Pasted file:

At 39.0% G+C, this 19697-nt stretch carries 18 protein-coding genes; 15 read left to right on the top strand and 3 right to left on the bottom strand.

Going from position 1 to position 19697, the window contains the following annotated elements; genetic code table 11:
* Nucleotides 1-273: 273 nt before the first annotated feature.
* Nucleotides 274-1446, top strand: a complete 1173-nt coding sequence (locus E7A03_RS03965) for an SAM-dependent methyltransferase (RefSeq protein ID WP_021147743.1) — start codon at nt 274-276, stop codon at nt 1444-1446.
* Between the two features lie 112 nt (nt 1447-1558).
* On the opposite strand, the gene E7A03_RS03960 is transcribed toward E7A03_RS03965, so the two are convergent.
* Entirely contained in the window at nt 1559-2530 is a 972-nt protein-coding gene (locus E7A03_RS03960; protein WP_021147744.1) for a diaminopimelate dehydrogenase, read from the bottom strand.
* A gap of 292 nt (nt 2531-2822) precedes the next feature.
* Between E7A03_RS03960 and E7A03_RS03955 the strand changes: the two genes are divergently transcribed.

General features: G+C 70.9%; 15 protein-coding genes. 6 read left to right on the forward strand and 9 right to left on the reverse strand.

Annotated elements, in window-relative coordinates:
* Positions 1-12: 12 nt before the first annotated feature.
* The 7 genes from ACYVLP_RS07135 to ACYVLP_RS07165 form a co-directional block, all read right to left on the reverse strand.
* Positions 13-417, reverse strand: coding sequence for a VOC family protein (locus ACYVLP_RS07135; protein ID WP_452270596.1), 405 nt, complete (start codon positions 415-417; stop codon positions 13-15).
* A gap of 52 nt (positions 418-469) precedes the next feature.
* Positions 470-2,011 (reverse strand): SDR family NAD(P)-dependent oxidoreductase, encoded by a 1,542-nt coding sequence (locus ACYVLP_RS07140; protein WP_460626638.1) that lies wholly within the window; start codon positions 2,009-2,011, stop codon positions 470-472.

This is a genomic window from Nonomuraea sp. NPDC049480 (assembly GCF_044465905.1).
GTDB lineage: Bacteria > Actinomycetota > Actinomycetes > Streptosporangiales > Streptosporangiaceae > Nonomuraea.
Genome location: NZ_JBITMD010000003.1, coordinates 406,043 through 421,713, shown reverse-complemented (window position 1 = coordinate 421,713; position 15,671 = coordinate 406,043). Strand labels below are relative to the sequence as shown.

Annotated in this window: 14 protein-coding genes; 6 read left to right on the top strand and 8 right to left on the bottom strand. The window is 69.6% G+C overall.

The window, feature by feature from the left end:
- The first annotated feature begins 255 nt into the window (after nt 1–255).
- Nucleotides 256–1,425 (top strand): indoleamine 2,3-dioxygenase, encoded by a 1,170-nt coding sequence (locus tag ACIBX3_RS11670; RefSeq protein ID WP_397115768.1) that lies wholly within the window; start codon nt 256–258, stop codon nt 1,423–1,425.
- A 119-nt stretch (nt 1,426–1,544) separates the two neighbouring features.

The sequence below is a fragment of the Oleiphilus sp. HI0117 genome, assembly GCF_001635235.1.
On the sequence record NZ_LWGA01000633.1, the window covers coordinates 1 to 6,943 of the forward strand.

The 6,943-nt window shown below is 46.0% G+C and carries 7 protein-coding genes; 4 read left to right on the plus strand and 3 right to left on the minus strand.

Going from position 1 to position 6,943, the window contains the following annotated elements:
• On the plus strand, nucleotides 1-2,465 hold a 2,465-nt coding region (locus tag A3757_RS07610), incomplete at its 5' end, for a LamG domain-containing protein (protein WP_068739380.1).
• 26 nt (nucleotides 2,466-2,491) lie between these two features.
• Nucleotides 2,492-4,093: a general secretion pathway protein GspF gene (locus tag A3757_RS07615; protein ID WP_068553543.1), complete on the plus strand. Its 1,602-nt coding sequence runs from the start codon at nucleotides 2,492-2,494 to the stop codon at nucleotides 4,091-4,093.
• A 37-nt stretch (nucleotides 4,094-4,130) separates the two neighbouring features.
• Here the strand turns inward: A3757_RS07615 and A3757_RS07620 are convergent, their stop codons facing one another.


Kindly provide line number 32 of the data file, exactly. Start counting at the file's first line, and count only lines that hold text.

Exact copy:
• A 37-nt stretch (nucleotides 4,094-4,130) separates the two neighbouring features.